Windows 10 Built-in Troubleshooters
The most obvious first step on the road to resolving performance issues is the aptly named Troubleshooting
section in the classic Control Panel. By default, it displays a list of the most commonly used
troubleshooters included with Windows 10, as shown in Figure 17-1.
Each of the troubleshooters included with Windows 10 launches an interactive problem-solving tool that
steps you through diagnosis and resolution of common problems.
Click the View All link on the left of the Troubleshooting page to see an expanded list that
includes modules for fixing more esoteric problems, such as issues with search and indexing or with the
Background Intelligent Transfer Service.
There's nothing magical about any of these troubleshooters. Their purpose is to ensure that you check
the most common causes of problems, including some that might seem obvious (is the network cable plugged
in? Is the printer turned on?). Running a troubleshooter can result in easy fixes for some issues; more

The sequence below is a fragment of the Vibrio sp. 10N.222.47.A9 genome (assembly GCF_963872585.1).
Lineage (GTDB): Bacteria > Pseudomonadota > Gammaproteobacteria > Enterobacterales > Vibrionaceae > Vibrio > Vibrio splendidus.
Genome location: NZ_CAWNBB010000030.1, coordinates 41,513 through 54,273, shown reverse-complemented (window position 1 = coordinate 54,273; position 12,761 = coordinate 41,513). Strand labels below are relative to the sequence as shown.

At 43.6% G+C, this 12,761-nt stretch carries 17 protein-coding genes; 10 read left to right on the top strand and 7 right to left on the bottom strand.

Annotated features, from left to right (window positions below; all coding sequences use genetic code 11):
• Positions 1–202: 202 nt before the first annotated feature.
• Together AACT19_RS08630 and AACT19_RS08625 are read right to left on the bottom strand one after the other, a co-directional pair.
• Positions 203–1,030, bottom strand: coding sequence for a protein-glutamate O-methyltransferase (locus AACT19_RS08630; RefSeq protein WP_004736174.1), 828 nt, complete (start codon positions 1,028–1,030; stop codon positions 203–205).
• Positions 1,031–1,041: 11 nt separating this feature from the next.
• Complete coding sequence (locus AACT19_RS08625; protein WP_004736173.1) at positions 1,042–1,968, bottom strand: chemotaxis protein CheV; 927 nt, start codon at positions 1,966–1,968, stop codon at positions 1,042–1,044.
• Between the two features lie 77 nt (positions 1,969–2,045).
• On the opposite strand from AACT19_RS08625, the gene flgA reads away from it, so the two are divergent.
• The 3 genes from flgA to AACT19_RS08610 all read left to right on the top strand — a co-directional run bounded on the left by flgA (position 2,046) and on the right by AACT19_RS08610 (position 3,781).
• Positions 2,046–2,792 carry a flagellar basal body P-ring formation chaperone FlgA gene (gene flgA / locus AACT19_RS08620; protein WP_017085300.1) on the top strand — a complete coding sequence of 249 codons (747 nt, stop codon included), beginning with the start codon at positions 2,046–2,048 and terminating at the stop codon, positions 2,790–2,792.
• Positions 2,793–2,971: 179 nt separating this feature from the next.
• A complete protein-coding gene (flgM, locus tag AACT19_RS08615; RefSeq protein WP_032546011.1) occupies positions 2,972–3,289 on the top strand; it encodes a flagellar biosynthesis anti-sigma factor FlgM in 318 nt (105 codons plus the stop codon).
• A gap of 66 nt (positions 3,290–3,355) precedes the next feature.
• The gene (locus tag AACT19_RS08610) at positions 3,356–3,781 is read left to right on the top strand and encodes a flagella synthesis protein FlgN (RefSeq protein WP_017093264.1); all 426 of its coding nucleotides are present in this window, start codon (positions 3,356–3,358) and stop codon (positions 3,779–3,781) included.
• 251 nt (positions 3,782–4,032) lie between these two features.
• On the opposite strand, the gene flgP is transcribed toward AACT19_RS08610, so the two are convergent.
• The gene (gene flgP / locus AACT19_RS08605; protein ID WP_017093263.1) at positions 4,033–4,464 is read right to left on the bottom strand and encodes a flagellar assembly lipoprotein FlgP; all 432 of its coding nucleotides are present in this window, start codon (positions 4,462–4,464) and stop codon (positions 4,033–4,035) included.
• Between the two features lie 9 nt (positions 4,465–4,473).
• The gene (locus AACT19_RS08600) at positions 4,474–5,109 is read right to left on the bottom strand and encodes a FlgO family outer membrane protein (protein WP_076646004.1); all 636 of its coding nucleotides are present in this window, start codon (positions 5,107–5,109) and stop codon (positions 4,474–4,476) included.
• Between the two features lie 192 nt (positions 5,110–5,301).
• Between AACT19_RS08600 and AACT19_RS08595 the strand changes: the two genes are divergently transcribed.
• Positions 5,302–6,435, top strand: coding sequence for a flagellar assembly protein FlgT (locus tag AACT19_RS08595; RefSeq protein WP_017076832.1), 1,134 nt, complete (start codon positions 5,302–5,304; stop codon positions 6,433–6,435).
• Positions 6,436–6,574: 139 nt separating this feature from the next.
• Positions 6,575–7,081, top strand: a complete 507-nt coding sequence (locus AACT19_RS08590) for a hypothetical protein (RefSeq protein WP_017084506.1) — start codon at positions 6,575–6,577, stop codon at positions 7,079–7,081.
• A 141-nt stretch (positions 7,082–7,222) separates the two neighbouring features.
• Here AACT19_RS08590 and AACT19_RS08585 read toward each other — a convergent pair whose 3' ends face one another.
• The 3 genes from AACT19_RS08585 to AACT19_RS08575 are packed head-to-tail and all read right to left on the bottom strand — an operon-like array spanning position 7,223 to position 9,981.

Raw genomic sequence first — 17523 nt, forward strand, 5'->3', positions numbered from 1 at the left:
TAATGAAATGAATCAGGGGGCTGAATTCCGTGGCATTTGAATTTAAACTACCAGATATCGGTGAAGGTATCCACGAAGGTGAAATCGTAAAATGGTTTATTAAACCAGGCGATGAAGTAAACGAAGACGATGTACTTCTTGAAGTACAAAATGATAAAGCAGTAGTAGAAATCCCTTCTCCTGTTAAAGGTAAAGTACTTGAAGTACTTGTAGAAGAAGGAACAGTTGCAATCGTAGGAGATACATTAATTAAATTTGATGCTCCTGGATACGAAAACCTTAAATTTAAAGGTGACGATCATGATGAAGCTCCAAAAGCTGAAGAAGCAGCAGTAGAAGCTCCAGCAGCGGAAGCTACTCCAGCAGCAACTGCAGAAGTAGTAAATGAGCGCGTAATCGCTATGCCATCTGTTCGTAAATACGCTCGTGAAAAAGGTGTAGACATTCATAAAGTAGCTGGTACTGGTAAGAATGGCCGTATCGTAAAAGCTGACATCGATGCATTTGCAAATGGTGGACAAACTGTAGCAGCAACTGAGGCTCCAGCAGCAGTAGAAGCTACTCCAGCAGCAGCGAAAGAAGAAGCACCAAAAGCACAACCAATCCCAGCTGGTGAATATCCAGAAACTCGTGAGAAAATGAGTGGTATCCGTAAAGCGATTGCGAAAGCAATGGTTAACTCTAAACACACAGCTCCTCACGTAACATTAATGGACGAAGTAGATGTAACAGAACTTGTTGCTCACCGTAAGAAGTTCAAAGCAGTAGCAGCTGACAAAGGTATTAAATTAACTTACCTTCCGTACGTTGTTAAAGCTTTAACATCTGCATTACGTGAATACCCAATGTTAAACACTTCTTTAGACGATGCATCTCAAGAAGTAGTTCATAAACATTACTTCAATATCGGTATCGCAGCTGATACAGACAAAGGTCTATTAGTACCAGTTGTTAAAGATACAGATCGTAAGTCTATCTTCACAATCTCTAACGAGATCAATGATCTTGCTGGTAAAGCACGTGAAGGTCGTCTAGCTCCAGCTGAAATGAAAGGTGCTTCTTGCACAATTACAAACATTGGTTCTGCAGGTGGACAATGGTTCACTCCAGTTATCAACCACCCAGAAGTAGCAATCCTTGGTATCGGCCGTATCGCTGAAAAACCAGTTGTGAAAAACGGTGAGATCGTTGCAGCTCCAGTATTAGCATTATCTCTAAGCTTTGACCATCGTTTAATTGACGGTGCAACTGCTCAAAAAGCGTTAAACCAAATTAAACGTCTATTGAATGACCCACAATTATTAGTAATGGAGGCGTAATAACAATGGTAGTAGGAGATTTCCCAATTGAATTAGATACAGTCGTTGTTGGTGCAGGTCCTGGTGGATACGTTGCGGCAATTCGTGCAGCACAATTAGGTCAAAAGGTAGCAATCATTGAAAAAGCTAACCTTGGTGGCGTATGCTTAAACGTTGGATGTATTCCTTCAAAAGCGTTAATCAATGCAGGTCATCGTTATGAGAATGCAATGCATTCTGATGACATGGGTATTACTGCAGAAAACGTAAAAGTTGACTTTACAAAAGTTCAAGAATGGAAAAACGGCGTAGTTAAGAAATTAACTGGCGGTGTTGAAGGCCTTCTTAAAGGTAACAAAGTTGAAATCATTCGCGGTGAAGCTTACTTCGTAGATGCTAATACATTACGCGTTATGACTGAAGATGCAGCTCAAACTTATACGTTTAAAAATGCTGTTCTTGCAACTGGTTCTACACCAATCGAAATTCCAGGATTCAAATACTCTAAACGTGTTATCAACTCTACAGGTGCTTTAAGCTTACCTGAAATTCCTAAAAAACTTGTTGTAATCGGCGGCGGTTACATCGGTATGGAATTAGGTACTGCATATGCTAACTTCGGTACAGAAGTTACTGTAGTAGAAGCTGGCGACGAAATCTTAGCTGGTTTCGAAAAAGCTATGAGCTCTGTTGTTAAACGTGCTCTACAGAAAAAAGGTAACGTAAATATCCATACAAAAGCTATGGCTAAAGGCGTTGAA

importantly, it establishes a baseline for further troubleshooting.
A troubleshooter might lead you through several steps and ask you to check settings or connections.
At the end, it displays its results, which include a View Detailed Information link that displays a
troubleshooting report similar to the one shown in Figure 17-2.
The troubleshooting report lists issues and indicates whether they were fixed. Click the Detection
Details link to see more granular information about that item.
This chapter from
Windows 10 Inside Out shows you the many tools that Windows provides for diagnosing errors and recovering from problems.
More Windows Troubleshooting Articles:
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• How to Troubleshoot and Fix No Sound
• The Windows Memory Dump Explained
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• How to Fix No Sound in Windows 7
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